Yes, your pets need sunscreen. How to keep furry friends safe in summer heat
With temperatures soaring around the country, these summer safety tips will keep your pet comfortable and healthy on hot days.
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When you slather on the sunscreen before a day out in the heat, don’t forget to do the same for your pet!
Just like humans, dogs and cats can get sunburns, especially animals with thin or white fur. So, it’s important to protect their skin from the sun’s harmful rays by keeping them in the shade when possible and, yes, by applying pet sunscreen.
With scorching temperatures breaking records around the country, Marc Peralta, chief program officer of the Best Friends Animal Society, stopped by the 3rd Hour of TODAY to share some tips for keeping your furry friends safe in the summer heat.
Learn to recognize the signs of dangerous overheating in dogs and cats, which include:
Heavy panting (both dogs and cats)
Dry, bright red gums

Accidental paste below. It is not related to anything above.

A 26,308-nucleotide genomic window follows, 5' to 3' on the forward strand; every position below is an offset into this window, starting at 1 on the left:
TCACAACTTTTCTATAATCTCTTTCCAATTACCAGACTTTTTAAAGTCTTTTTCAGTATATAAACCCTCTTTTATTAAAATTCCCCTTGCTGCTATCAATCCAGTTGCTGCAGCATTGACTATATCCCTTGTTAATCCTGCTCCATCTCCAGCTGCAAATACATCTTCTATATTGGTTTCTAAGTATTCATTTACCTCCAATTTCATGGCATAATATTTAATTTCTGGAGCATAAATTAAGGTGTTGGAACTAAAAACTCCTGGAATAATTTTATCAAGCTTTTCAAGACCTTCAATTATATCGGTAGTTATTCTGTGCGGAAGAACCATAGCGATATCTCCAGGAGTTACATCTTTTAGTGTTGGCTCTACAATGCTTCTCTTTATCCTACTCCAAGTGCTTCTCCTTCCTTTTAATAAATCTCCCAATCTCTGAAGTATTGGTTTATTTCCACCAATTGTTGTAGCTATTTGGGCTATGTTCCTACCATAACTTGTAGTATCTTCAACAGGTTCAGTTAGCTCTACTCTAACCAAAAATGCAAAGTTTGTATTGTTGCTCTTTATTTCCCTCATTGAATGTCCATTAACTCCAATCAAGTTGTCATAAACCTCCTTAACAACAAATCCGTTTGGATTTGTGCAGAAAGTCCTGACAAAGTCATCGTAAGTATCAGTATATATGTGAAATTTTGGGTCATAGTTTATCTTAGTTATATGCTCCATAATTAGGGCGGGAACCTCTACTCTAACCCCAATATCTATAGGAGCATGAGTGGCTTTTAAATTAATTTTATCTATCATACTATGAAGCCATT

To avoid overheating, keep pets indoors when it’s extremely hot outside and do not exercise your pets in temperatures above the 80s. When pets are outside in the heat, always provide them with a shaded area.
Cats and dogs face similar risks from the sun as we do, so it’s important to protect them with sunscreen on hot days. There are sunscreens specially designed for cats and dogs.
While all cats and dogs are susceptible to sunburn, animals with thin hair or white hair are especially vulnerable because their skin may be more exposed. Check with a veterinarian about the best sunblock for your pet.
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Many people may be tempted to shave their dogs in the summer, thinking it will keep them cooler, but this is not recommended.
Pets’ coats actually keep them cool, and their fur protects them from harmful UV rays.
Pets can become dehydrated quickly, so provide pets plenty of water when it’s hot or humid. Dogs may not like drinking warmer water so if their bowl is outside, try to keep it in a shaded area.
Also, be sure to change their water frequently so it remains fresh and clean.
Hot sidewalks and sandy beaches can harm pets’ sensitive paws.
To test whether a surface is too warm for your furry friend’s paws, hold your hand to the pavement or sand for 10 seconds. If it’s uncomfortable to keep your hand there, it’s too hot for your dog or cat.
To help keep paws cool, apply water to them or fill a kiddie pool with shallow water that your pet can walk through during the day.
You can also try pet booties, though some pets may not like them. Cooling mats can also protect animals from warm surfaces.